Big Mobile Data Dive From SMX West
I moderated the three mobile sessions on mobile at SMX West earlier this month: Mobile Search Ads, Location Services: The New Local Search? and Mobile Apps. A ton of great advice, stats and data came out of these sessions; you had to be fast to get it all. For those who weren’t fast enough or […]
I moderated the three mobile sessions on mobile at SMX West earlier this month: Mobile Search Ads, Location Services: The New Local Search? and Mobile Apps. A ton of great advice, stats and data came out of these sessions; you had to be fast to get it all.
For those who weren’t fast enough or weren’t there I’ve pulled a few of what I think are the salient mobile data points and slides from these sessions. However this is only a partial summary.
During two sessions, Microsoft shared these data points:
- 53% of queries have a local intent (previously discussed on this blog)
- 46% of queries are for “infotainment”
- The top category searches on mobile Bing are “movies” and “restaurants”
- 50% of adults are interested in “receiving and redeeming” coupons
- 61% are interested in “receiving location based coupons and offers”
In addition, during Mobile Search Ads Microsoft’s Dennis Glavin pointed out that consumers now often respond to prompts in traditional media with mobile searches or lookups:
This is essentially what consumers have been doing with traditional media and search on the PC; the mobile handset just makes the behavior more immediate (“on the spot”) and potentially more trackable. So advertisers need to consider that consumers can and will be able to act immediately on traditional ads if they’re compelling.
On the mobile apps panel Yahoo exposed data about when and why consumers use mobile search, as well as their attitudes and behavior surrounding mobile apps.
Thirty-one percent of mobile searchers, according to Yahoo, need something right now. Microsoft has previously said that 70 percent of mobile searches are initiated and completed within one hour, reinforcing the immediacy of mobile search user needs.
Yahoo’s Anil Panguluri added, as a general matter, that apps are preferred to mobile websites and especially full PC sites on a mobile browser. Yahoo also showed survey data about the principal ways that consumer discover “branded apps” (word of mouth, then TV). He followed up with data on what most consumers do immediately after downloading those branded apps (join rewards program):
Compete presented data specifically on smartphone users and their behavior. Compete’s Danielle Nohe showed the Mobile Apps panel audience that smartphone owners use both apps and the browser to access mobile internet content.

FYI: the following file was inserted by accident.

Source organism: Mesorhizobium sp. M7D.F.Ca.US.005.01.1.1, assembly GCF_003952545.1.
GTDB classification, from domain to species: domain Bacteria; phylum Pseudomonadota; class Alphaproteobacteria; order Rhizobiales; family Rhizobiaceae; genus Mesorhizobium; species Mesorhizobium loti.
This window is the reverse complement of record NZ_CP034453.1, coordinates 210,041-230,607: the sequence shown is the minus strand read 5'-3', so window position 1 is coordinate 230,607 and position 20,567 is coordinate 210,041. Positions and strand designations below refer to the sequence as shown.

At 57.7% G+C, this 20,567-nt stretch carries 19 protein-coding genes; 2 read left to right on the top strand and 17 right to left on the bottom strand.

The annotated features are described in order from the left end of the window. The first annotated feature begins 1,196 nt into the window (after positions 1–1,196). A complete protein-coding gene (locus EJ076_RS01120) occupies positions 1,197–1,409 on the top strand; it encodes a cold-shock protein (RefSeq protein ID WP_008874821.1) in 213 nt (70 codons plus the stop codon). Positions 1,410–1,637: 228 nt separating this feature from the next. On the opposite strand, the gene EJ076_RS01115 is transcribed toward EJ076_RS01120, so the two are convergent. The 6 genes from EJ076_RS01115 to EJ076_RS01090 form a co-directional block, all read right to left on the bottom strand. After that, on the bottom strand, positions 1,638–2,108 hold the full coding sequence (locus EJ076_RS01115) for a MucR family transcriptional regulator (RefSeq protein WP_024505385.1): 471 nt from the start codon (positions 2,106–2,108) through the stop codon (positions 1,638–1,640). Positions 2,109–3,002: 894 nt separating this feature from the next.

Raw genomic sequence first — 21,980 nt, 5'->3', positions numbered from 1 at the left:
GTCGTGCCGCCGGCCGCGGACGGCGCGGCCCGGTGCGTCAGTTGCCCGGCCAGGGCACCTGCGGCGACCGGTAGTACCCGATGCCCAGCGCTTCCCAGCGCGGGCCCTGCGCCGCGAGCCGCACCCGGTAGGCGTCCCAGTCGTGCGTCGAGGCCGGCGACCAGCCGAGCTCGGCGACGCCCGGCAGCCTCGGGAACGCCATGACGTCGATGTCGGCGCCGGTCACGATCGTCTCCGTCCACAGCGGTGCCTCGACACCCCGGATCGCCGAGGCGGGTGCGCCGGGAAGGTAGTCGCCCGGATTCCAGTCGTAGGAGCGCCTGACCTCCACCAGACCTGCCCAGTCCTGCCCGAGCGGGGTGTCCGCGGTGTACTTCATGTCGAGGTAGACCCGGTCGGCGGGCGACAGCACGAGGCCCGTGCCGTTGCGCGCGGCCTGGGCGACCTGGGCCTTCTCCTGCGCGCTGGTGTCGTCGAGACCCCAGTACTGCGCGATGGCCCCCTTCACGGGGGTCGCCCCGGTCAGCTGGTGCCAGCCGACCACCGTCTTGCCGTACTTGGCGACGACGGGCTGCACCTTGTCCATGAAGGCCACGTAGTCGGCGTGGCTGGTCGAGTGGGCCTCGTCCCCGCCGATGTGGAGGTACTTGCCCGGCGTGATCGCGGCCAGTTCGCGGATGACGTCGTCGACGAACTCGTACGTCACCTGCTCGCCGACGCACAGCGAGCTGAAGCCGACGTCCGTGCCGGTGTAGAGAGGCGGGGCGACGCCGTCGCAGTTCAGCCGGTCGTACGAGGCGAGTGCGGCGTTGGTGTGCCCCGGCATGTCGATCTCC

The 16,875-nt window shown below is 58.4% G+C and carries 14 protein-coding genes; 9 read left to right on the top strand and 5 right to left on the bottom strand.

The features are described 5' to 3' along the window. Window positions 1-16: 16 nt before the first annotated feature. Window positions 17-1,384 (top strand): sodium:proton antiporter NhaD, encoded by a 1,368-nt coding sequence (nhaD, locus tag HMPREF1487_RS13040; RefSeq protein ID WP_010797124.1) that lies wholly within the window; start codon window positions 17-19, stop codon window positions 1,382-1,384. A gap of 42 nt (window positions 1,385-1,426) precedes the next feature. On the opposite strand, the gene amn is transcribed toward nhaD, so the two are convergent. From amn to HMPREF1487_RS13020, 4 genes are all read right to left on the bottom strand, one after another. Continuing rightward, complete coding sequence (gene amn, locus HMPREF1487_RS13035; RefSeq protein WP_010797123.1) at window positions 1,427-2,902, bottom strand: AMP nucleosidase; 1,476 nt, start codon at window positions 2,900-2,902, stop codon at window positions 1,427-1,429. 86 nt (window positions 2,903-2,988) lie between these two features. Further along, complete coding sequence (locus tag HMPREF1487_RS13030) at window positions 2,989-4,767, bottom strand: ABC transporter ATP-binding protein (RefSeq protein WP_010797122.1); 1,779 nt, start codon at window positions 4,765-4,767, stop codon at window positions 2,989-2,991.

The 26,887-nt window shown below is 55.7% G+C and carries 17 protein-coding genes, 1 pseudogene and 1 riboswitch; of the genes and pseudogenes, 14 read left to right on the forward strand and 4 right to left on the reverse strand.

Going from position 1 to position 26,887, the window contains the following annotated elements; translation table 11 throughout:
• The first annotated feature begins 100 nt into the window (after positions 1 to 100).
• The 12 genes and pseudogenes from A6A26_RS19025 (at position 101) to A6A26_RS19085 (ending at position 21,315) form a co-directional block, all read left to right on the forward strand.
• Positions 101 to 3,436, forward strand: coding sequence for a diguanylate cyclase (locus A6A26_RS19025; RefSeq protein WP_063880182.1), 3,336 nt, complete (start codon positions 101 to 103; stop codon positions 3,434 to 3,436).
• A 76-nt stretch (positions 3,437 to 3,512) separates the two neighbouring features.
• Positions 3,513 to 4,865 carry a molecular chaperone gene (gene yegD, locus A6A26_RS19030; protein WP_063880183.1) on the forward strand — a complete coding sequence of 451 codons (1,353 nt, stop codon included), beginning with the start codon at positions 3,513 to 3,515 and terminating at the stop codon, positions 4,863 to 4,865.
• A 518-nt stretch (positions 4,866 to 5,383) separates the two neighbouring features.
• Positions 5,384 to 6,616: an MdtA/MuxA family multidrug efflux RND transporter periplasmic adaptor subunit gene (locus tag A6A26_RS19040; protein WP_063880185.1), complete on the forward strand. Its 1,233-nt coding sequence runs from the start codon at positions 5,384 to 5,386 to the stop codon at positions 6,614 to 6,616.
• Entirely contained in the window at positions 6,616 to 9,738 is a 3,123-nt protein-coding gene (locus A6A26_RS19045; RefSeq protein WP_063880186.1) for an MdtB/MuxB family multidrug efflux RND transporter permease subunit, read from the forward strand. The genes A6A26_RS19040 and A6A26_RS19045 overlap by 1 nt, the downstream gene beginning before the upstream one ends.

However Nohe added that apps often replace traditional search in a number of mobile contexts.
SEM firms Performics and iProspect presented case studies on the Mobile Search Ads panel, which showed the better performance of mobile campaigns vs. PC search. However there’s also data in the market (from iCrossing) that argues mobile CPCs are higher and performance isn’t as good as PC-based search campaigns.
Performics confirmed what Google has been saying about mobile search usage being largely complementary in terms of day parts:
In contrast to that slide and perhaps somewhat surprising to the audience was data presented by Yahoo’s Paul Cushman on the Mobile Search Ads panel. He said that 55 percent of daily mobile search activity is happening in the home. (InsightExpress has separately confirmed this behavior.)
The chart above shows that 37 percent conduct mobile searches “while watching TV.” This goes back to the earlier point made by Microsoft about consumers conducting mobile searches in response to traditional advertising.
There was also a terrific presentation on the Mobile Apps panel by Angie Schottmuller of Interactive Artisan about using QR codes in mobile and traditional marketing. The Bruce Clay blog has a summary of some of the best practices she laid out. And here’s here best practices checklist.
The “uber takeaway” from these sessions is that mobile is real today. It’s driving substantial clicks, calls and conversions. Search marketers need to be experimenting, testing and refining campaigns now — or play catch up to competitors later.
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